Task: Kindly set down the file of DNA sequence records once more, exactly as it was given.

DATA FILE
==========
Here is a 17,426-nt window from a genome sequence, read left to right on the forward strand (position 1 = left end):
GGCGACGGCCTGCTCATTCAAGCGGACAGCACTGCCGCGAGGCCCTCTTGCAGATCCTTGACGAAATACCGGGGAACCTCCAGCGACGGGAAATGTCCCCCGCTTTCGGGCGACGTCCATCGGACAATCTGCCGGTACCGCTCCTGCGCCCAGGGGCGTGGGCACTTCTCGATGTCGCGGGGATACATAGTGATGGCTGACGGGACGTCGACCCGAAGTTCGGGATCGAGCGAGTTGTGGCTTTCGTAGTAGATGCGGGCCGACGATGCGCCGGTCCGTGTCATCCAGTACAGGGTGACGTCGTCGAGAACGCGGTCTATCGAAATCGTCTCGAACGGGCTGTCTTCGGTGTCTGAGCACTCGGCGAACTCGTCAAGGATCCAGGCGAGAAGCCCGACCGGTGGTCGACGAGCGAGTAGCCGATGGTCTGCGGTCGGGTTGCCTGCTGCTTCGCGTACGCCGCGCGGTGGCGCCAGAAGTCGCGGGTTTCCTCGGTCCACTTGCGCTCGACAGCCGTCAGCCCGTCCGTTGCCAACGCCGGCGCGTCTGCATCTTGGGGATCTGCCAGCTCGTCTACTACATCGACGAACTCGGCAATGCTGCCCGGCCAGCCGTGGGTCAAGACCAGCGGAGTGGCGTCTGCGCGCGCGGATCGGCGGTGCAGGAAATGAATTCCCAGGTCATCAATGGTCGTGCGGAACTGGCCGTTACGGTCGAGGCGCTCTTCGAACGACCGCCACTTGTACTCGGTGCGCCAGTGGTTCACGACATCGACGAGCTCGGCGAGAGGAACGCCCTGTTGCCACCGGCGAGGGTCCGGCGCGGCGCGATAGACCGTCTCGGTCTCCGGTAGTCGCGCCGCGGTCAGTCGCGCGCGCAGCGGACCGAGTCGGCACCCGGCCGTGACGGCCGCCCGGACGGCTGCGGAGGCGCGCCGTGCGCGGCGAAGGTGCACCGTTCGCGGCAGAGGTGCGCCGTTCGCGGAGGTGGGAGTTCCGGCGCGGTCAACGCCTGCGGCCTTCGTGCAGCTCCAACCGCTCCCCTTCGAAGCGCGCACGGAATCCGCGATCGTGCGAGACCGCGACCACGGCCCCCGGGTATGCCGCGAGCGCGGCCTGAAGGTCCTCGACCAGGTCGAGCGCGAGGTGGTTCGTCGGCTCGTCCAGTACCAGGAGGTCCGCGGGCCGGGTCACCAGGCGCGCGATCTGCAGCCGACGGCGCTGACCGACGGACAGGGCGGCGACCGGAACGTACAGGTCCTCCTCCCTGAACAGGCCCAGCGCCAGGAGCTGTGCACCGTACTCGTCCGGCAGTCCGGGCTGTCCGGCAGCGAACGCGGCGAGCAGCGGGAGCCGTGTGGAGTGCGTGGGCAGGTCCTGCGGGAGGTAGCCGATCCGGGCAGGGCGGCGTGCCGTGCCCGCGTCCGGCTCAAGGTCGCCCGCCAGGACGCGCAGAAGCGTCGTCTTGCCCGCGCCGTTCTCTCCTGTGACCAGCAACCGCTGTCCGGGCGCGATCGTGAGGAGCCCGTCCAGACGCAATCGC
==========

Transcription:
Here is a 17,426-nt window from a genome sequence, read left to right on the forward strand (position 1 = left end):
GGCGACGGCCTGCTCATTCAAGCGGACAGCACTGCCGCGAGGCCCTCTTGCAGATCCTTGACGAAATACCGGGGAACCTCCAGCGACGGGAAATGTCCCCCGCTTTCGGGCGACGTCCATCGGACAATCTGCCGGTACCGCTCCTGCGCCCAGGGGCGTGGGCACTTCTCGATGTCGCGGGGATACATAGTGATGGCTGACGGGACGTCGACCCGAAGTTCGGGATCGAGCGAGTTGTGGCTTTCGTAGTAGATGCGGGCCGACGATGCGCCGGTCCGTGTCATCCAGTACAGGGTGACGTCGTCGAGAACGCGGTCTATCGAAATCGTCTCGAACGGGCTGTCTTCGGTGTCTGAGCACTCGGCGAACTCGTCAAGGATCCAGGCGAGAAGCCCGACCGGTGGTCGACGAGCGAGTAGCCGATGGTCTGCGGTCGGGTTGCCTGCTGCTTCGCGTACGCCGCGCGGTGGCGCCAGAAGTCGCGGGTTTCCTCGGTCCACTTGCGCTCGACAGCCGTCAGCCCGTCCGTTGCCAACGCCGGCGCGTCTGCATCTTGGGGATCTGCCAGCTCGTCTACTACATCGACGAACTCGGCAATGCTGCCCGGCCAGCCGTGGGTCAAGACCAGCGGAGTGGCGTCTGCGCGCGCGGATCGGCGGTGCAGGAAATGAATTCCCAGGTCATCAATGGTCGTGCGGAACTGGCCGTTACGGTCGAGGCGCTCTTCGAACGACCGCCACTTGTACTCGGTGCGCCAGTGGTTCACGACATCGACGAGCTCGGCGAGAGGAACGCCCTGTTGCCACCGGCGAGGGTCCGGCGCGGCGCGATAGACCGTCTCGGTCTCCGGTAGTCGCGCCGCGGTCAGTCGCGCGCGCAGCGGACCGAGTCGGCACCCGGCCGTGACGGCCGCCCGGACGGCTGCGGAGGCGCGCCGTGCGCGGCGAAGGTGCACCGTTCGCGGCAGAGGTGCGCCGTTCGCGGAGGTGGGAGTTCCGGCGCGGTCAACGCCTGCGGCCTTCGTGCAGCTCCAACCGCTCCCCTTCGAAGCGCGCACGGAATCCGCGATCGTGCGAGACCGCGACCACGGCCCCCGGGTATGCCGCGAGCGCGGCCTGAAGGTCCTCGACCAGGTCGAGCGCGAGGTGGTTCGTCGGCTCGTCCAGTACCAGGAGGTCCGCGGGCCGGGTCACCAGGCGCGCGATCTGCAGCCGACGGCGCTGACCGACGGACAGGGCGGCGACCGGAACGTACAGGTCCTCCTCCCTGAACAGGCCCAGCGCCAGGAGCTGTGCACCGTACTCGTCCGGCAGTCCGGGCTGTCCGGCAGCGAACGCGGCGAGCAGCGGGAGCCGTGTGGAGTGCGTGGGCAGGTCCTGCGGGAGGTAGCCGATCCGGGCAGGGCGGCGTGCCGTGCCCGCGTCCGGCTCAAGGTCGCCCGCCAGGACGCGCAGAAGCGTCGTCTTGCCCGCGCCGTTCTCTCCTGTGACCAGCAACCGCTGTCCGGGCGCGATCGTGAGGAGCCCGTCCAGACGCAATCGC